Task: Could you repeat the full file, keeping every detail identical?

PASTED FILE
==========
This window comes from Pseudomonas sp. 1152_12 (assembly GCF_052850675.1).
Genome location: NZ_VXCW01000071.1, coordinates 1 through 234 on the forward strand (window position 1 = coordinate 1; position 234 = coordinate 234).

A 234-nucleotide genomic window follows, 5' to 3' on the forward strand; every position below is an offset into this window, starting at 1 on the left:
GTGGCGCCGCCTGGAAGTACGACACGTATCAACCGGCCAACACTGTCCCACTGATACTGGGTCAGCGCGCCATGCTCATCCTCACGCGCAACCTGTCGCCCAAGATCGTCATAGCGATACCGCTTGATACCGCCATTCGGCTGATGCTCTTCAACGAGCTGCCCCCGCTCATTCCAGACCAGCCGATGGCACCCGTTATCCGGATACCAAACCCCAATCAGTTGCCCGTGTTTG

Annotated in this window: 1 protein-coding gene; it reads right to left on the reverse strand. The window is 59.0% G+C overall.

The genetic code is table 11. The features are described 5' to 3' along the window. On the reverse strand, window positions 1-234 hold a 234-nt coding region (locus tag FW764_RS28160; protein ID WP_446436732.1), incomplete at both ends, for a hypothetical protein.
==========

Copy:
This window comes from Pseudomonas sp. 1152_12 (assembly GCF_052850675.1).
Genome location: NZ_VXCW01000071.1, coordinates 1 through 234 on the forward strand (window position 1 = coordinate 1; position 234 = coordinate 234).

A 234-nucleotide genomic window follows, 5' to 3' on the forward strand; every position below is an offset into this window, starting at 1 on the left:
GTGGCGCCGCCTGGAAGTACGACACGTATCAACCGGCCAACACTGTCCCACTGATACTGGGTCAGCGCGCCATGCTCATCCTCACGCGCAACCTGTCGCCCAAGATCGTCATAGCGATACCGCTTGATACCGCCATTCGGCTGATGCTCTTCAACGAGCTGCCCCCGCTCATTCCAGACCAGCCGATGGCACCCGTTATCCGGATACCAAACCCCAATCAGTTGCCCGTGTTTG

Annotated in this window: 1 protein-coding gene; it reads right to left on the reverse strand. The window is 59.0% G+C overall.

The genetic code is table 11. The features are described 5' to 3' along the window. On the reverse strand, window positions 1-234 hold a 234-nt coding region (locus tag FW764_RS28160; protein ID WP_446436732.1), incomplete at both ends, for a hypothetical protein.